I had been meaning to do this for a while, but I was recently inspired her performance as discussant at a doublepanel at the American Anthropological Association Meetings I was a part of, honoring Aihwa Ong. There were many wonderful moments there (one tidbit: Haraway, who became mega-famous for her essay “A Cyborg Manifesto,” declared that “Aihwa taught me more about cyborgs than anyone else.” She was especially inspired by the complex entanglements of women and machinery in Ong’s first book, Spirits of Resistance and Capitalist Discipline)but it was actually one word that she kept using that stuck with me: critter. Continue reading Donna Haraway’s “Critters”→
On September 28th I will be giving a talk entitled “Electric Burns: attending the microphysics of police power” sponsored by the University of Cincinnati’s Department of Anthropology Colloquium and Taft Research Center
The AAA Meetings were a wonderful flurry of activity that I’m just now recovering from, however one thing slipped under my radar while it was happening: my new article, co-authored with Paul Mutsaers and Jennie Simpson, on “The Anthropology of Police as Public Anthropology” is now available for early viewing*. The hard-copy version of the article is set to appear in the December issue of the journal American Anthropologist. This should be the first in a flurry of exciting things coming in the next semester or so, so keep an eye out!
*I’d prefer you download the article via Wiley’s site, if you have access through your home institution or Anthrosource. If not, however, you an find a copy I’ve uploaded onto Academia.edu
Panel to be submitted for the American Ethnological Society & Association for Political and Legal Anthropology Spring Meeting Chicago, Illinois April 11-13, 2013
A significant strain of scholarship on the anthropology of ethics suggests that, since the Enlightenment, ethical thought in the West has been reduced to sheer will to power. A key point of evidence for this claim has been the reliance on bureaucratic forms of administration, which are highlighted as examples of alienating “anti-politics” machines of indifference. This panel hopes to challenge that broad understanding of the role of ethical thought within the contemporary world by using sensitive ethnographic accounts of bureaucratic praxis to explore how ethical challenges are confronted across a variety of contexts. The goal is to use these accounts in order to open up a conversation in which anthropologists might more adequately attend to moments of ethical problematization; moments that offer concrete opportunity for ethical refiguration and, therefore, ethical thought within contemporary political forms.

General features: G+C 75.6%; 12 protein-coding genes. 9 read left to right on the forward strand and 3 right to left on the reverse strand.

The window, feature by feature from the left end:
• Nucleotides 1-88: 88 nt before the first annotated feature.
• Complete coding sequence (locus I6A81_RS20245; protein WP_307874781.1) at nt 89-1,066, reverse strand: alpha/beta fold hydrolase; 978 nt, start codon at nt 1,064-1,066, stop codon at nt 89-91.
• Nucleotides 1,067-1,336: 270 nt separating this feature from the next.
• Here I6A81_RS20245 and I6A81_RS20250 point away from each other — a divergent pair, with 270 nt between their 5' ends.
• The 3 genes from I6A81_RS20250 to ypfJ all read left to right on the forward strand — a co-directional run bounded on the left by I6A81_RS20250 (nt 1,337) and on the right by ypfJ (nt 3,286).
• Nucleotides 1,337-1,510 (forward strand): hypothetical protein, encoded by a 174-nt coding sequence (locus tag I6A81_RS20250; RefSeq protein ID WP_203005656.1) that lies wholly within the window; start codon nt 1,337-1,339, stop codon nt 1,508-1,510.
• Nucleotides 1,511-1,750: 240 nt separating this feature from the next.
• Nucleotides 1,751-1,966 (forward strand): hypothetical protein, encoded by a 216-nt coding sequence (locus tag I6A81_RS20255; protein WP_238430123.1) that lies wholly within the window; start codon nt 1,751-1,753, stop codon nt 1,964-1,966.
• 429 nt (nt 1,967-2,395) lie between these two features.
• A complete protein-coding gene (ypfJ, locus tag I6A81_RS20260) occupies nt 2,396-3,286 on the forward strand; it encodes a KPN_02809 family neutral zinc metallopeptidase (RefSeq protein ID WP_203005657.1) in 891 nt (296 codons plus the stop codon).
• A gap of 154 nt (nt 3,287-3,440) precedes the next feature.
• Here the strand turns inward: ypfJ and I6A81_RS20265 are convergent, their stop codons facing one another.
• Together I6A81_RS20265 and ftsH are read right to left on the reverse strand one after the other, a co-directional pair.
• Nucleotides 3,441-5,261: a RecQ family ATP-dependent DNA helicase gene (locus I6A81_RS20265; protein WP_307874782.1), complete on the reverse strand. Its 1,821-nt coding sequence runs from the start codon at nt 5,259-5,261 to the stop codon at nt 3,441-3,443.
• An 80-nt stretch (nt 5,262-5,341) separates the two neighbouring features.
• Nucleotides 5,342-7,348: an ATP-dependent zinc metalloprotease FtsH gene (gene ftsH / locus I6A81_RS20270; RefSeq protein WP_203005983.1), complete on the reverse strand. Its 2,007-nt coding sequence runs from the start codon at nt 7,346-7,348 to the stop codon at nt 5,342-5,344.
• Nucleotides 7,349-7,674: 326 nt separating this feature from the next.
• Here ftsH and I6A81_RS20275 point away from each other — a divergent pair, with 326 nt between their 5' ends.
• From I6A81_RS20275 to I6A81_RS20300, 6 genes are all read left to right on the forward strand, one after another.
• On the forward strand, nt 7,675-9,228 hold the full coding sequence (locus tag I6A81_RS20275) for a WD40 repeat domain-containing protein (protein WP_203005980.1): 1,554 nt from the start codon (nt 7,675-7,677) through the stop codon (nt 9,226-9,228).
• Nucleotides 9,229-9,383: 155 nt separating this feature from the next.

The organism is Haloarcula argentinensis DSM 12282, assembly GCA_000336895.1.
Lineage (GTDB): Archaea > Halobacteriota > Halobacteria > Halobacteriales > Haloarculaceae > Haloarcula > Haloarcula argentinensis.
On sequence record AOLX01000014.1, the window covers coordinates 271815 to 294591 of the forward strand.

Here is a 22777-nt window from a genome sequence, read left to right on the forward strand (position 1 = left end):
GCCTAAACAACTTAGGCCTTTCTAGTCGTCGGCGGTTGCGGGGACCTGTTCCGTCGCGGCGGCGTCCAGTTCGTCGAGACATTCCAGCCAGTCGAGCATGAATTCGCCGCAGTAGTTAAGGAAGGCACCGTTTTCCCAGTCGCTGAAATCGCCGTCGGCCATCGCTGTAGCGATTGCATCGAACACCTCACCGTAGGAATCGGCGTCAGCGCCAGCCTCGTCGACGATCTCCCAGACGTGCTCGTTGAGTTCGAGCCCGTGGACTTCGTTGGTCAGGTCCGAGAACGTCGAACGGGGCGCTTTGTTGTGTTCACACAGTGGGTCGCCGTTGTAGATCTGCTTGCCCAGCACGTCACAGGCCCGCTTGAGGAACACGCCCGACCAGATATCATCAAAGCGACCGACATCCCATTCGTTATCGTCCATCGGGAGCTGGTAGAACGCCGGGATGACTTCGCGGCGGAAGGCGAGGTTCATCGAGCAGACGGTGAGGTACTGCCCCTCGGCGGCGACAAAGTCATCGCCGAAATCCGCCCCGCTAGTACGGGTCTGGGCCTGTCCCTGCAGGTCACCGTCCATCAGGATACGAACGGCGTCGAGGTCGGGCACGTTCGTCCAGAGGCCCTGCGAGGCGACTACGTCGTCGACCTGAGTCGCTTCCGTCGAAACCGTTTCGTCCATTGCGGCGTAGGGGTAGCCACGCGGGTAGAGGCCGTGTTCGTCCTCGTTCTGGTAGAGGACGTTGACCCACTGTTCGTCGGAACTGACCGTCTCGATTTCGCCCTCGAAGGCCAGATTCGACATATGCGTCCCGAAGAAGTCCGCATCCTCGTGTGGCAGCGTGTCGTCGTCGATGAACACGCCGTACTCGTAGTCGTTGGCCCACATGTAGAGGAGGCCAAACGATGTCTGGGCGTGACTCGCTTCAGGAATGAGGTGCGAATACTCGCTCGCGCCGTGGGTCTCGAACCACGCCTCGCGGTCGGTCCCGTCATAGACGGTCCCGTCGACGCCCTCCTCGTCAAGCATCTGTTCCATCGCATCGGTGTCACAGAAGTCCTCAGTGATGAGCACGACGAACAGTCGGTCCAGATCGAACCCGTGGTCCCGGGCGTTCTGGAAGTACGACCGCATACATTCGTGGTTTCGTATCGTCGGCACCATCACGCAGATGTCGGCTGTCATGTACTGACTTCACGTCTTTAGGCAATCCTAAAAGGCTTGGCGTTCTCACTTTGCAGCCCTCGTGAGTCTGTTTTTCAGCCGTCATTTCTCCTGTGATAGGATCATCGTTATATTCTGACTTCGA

If you are interested in participating in the panel, please email a proposed paper title and abstract of no more than 250 words to Dr. Kevin Karpiak (email@example.com) by Tuesday, January 22nd.
[Update: Since the deadline to submit panel proposals has been moved back, I’ve decided to extend this as well: paper abstracts should now be submitted by Wednesday, February 13th.]
Next week I’ll be heading off to Germany for a conference on Police History at the University of Cologne. You can read more about it over at Anthropoliteia…
Thought I’d circulate the info for a conference I’m very excited about attending next week, being sponsored by the University of Cologne, Germany. You can check out the flyer as a pdf here, or you can see the full schedule below. I’d love to say a bit more about it now, but I’m furiously reworking my own talk after re-reading Security, Territory, Population. I’ll try to report back on the conference later, though, as I’m sure it will be of curr … Read More
If anyone’s in the Chicagoland area next week, I’ll be presenting a draft of my upcoming article “Electric Burns: the banlieue riots and the problem of a post-social police in France” (see details below) so that all the smart people over at the University of Chicago’s Anthropology of Europe Workshop can comment on it and be otherwise helpful in its development.
Email me or Owen Kohl to get a draft of the article; it will be assumed you’ve read it beforehand.
Here’s the program for a conference on policing immigrant communities that I’ll be participating in at UIUC. The text here’s via Legal Theory Blog, but you can also find it at ESQ Blog.me:
“Transatlantic Perspectives on the Local Pursuit of Intelligence”
April 2-3, 2009
University of Illinois College of Law
Conference Organizers: Jacqueline Ross, University of Illinois College of Law, and Thierry Delpeuch, Centre National de Recherche Scientifique
Jointly sponsored by the University of Illinois College of Law; the University of Illinois College of Law’s Program in Criminal Law and Procedure; The University of Illinois Police Training Institute; the University of Illinois European Union Center; the United States Embassy in France; the Ministry of the Interior of France (Délégation à la prospective et à la stratégie); the Agence Nationale de Recherche; and France’s Centre National de Recherche Scientifique